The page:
United States v. Sutton , 68 M.J. 455 (C.A.A.F. 2010) the accused, while home alone with his two step-daughters, asked his 10-year-old to lift her shirt and show him her chest, offering her $20 to do so. For this misconduct, the accused was charged under Article 134. At trial, the parties and a military judge clashed over the nature of the offense. The government originally argued was an indecent liberties charge, but later changed its position, arguing that the charge alleged a solicitation offense. The accused was ultimately convicted of soliciting a minor to commit indecent acts or liberties with a minor. On appeal, the AFCCA affirmed without examining whether the charge properly alleged a solicitation offense.
The CAAF had to decide if an accused can be charged with soliciting a minor to engage in indecent liberties with a minor when the victim and person solicited are one and the same. The court held that the crime of indecent acts or liberties with a child contemplates two actors: the person engaged in indecent conduct and the victim. One cannot solicit a minor to be both the offender and the victim. Charging this particular misconduct as a solicitation fails to state an offense. The government used two cases to support its theory that an accused can solicit a minor to participate in indecent liberties where that minor is also the victim: an Air Force case, United States v. Conway, 40 M.J. 859, 862 (A.F.C.M.R.1994); and an unpublished NMCCA case, United States v. Harris, No. NMCCA 9901587, 2003 CCA LEXIS 269, *3 (N.M.Ct.Crim.App. Nov. 26, 2003). While the facts of these cases match those of the case before CAAF, neither addressed the issue at hand: whether it was possible for victims to commit offenses against themselves. In examining this case, CAAF considered the elements of both solicitation and indecent liberties with a child and ruled in the negative.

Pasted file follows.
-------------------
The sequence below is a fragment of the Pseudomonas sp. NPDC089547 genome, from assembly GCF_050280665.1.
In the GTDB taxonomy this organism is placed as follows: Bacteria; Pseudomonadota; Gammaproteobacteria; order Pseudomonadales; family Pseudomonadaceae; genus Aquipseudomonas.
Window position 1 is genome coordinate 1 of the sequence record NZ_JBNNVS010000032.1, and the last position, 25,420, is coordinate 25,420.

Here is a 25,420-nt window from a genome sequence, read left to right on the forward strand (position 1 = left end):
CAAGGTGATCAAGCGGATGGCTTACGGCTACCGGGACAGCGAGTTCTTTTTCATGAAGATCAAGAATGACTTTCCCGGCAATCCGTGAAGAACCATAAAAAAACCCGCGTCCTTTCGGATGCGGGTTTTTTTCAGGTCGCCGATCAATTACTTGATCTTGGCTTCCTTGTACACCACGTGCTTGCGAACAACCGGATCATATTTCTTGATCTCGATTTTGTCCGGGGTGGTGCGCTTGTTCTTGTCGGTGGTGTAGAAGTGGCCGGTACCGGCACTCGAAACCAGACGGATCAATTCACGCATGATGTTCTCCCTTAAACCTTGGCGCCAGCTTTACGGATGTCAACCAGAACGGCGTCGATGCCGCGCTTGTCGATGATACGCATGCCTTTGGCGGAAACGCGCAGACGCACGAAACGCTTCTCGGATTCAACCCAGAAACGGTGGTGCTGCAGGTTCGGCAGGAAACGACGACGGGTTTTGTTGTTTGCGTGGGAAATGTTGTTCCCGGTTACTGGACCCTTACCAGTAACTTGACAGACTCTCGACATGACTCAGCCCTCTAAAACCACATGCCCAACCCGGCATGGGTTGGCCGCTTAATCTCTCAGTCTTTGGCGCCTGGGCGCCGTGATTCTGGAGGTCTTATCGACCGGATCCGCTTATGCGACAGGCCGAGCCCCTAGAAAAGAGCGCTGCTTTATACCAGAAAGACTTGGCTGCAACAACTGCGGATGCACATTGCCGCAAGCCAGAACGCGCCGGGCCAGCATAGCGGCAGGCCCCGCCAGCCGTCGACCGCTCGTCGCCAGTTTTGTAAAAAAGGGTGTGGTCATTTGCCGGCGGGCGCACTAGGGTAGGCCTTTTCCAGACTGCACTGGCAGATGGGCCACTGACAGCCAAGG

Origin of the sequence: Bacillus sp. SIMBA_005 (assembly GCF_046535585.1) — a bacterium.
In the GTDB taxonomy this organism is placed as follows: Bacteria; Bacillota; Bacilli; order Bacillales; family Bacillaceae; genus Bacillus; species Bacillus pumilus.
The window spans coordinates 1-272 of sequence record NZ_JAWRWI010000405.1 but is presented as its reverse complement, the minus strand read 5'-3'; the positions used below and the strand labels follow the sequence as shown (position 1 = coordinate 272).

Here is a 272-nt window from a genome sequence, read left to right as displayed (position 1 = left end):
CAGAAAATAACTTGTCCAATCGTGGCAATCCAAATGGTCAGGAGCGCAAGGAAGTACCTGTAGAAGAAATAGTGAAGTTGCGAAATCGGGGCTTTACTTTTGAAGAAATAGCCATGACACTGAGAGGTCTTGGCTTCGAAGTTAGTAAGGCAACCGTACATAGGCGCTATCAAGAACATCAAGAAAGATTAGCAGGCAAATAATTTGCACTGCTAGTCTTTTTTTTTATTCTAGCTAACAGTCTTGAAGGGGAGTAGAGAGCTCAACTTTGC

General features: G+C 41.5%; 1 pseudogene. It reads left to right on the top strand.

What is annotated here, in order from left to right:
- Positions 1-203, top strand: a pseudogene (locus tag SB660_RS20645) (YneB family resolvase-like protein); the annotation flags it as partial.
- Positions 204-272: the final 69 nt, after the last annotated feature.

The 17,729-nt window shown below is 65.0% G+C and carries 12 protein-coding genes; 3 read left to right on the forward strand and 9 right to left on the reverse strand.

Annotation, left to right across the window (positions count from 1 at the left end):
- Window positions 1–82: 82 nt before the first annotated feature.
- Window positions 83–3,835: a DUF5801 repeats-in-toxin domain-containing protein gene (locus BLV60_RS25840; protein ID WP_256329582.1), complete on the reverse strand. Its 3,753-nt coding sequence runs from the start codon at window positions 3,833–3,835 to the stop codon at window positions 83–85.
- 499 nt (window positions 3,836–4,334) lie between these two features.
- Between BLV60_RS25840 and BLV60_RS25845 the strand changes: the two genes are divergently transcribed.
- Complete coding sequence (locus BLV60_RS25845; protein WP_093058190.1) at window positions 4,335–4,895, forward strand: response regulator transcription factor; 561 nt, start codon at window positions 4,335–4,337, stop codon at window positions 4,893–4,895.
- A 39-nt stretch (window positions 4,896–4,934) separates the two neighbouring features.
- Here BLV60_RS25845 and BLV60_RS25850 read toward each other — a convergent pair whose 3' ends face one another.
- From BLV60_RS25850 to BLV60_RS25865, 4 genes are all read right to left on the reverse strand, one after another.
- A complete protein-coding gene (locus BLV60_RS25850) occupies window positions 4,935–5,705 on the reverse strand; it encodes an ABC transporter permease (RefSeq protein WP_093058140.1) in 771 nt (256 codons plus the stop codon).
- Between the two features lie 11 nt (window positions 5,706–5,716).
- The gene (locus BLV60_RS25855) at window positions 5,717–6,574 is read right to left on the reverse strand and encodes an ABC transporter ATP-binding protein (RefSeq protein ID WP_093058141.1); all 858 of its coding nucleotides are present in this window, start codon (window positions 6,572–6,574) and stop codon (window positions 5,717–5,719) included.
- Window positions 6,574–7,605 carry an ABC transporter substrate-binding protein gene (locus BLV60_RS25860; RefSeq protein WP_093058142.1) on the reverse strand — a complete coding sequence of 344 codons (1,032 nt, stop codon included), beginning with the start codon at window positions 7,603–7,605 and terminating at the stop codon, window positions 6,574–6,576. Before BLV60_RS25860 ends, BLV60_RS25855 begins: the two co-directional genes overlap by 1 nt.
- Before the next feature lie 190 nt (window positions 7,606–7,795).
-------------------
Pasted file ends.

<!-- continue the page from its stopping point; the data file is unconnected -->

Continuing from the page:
Sexual Assault Defense
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